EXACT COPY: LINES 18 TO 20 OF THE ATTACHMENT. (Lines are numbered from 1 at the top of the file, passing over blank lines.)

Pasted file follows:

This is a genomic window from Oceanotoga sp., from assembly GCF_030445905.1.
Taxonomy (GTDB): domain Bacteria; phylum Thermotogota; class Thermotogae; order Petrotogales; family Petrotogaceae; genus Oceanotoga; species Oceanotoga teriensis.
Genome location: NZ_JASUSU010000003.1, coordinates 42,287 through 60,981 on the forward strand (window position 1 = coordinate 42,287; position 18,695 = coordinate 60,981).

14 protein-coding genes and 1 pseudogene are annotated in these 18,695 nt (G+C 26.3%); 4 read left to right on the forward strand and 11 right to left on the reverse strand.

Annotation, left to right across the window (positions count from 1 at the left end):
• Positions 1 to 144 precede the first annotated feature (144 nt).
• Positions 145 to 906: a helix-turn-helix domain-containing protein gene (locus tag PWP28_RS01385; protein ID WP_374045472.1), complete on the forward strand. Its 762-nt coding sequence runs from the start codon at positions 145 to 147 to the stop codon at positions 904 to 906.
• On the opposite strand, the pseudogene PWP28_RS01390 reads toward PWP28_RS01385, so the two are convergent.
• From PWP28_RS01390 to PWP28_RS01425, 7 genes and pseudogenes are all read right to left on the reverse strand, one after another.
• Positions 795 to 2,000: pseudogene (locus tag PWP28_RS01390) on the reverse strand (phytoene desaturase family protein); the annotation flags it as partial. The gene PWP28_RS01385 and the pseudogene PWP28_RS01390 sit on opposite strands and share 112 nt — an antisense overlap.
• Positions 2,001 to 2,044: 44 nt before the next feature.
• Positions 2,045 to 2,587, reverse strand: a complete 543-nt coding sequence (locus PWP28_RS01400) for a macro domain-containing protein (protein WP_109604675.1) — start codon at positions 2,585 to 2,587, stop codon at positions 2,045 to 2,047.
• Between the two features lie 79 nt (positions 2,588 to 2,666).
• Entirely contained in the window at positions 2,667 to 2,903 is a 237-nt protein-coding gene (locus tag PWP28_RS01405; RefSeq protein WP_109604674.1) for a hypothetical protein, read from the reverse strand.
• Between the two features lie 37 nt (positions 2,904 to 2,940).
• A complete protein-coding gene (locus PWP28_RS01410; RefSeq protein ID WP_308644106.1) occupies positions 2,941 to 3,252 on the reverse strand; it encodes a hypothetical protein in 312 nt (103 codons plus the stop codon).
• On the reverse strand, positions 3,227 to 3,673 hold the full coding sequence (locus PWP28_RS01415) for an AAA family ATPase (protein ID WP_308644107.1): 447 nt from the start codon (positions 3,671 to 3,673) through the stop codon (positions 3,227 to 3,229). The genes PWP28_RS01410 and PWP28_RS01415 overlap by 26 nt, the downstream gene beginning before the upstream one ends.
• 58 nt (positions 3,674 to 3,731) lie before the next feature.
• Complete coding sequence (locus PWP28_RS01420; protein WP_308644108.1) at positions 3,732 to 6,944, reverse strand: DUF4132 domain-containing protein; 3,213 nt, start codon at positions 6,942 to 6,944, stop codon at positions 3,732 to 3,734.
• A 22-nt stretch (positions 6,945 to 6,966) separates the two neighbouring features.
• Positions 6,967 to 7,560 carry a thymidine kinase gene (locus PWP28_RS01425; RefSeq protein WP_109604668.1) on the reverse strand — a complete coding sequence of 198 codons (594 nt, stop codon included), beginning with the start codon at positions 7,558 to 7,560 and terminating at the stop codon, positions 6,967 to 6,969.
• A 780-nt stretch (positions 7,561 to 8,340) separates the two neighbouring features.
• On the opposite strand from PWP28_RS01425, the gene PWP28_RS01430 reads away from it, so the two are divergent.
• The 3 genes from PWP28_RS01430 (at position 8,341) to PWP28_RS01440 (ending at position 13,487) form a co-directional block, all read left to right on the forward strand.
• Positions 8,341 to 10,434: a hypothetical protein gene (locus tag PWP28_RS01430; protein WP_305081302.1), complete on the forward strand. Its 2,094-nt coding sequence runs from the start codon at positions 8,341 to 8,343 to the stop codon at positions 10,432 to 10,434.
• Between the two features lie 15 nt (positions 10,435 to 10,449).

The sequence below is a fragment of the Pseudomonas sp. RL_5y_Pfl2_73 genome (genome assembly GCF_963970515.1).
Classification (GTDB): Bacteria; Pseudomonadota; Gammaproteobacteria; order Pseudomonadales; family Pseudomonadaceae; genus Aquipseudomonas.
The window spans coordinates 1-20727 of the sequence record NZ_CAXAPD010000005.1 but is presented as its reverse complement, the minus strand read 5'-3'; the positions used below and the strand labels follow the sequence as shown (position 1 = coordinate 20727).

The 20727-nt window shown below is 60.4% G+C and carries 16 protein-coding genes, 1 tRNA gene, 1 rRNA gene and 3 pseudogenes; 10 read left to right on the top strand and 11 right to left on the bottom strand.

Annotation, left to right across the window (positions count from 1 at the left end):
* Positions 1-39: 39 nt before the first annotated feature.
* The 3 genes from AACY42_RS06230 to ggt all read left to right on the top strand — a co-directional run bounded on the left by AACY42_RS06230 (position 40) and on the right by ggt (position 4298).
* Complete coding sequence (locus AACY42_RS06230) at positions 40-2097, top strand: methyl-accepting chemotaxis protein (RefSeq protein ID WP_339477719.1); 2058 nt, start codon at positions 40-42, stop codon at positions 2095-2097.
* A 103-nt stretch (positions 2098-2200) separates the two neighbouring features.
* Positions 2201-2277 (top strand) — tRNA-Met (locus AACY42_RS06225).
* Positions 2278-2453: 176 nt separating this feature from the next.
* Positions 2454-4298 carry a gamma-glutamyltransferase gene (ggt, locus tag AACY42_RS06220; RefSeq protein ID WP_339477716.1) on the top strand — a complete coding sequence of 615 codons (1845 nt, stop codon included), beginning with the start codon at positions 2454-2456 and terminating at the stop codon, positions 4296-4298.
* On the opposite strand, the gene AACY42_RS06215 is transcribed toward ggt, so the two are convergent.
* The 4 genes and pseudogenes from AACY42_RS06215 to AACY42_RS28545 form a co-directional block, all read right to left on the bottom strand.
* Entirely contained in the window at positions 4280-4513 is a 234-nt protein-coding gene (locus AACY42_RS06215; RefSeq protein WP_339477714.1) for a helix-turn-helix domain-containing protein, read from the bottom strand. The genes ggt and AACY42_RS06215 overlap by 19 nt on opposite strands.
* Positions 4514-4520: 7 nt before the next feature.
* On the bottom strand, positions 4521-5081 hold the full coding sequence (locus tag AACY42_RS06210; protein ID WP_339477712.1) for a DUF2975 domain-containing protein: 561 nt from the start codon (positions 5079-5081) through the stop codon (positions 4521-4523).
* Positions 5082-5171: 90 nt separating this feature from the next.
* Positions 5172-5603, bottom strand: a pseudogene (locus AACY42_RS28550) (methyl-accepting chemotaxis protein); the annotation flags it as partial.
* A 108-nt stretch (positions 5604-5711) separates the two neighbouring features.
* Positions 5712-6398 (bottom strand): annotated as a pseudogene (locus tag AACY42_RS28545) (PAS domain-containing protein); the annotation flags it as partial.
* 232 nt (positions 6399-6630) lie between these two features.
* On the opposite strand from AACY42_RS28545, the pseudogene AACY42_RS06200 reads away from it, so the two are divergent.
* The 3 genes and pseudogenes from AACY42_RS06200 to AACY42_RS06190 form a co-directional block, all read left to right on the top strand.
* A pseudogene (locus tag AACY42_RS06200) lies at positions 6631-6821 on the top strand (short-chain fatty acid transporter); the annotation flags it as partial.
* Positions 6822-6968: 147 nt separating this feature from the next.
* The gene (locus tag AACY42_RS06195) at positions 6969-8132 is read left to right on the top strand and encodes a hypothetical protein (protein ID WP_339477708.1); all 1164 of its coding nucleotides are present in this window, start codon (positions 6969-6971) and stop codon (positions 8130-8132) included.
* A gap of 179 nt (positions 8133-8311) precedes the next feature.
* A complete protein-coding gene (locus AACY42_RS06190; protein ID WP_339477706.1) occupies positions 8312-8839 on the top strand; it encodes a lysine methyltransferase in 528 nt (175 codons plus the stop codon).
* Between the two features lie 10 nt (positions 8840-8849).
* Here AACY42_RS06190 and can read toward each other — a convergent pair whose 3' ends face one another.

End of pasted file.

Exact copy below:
• 58 nt (positions 3,674 to 3,731) lie before the next feature.
• Complete coding sequence (locus PWP28_RS01420; protein WP_308644108.1) at positions 3,732 to 6,944, reverse strand: DUF4132 domain-containing protein; 3,213 nt, start codon at positions 6,942 to 6,944, stop codon at positions 3,732 to 3,734.
• A 22-nt stretch (positions 6,945 to 6,966) separates the two neighbouring features.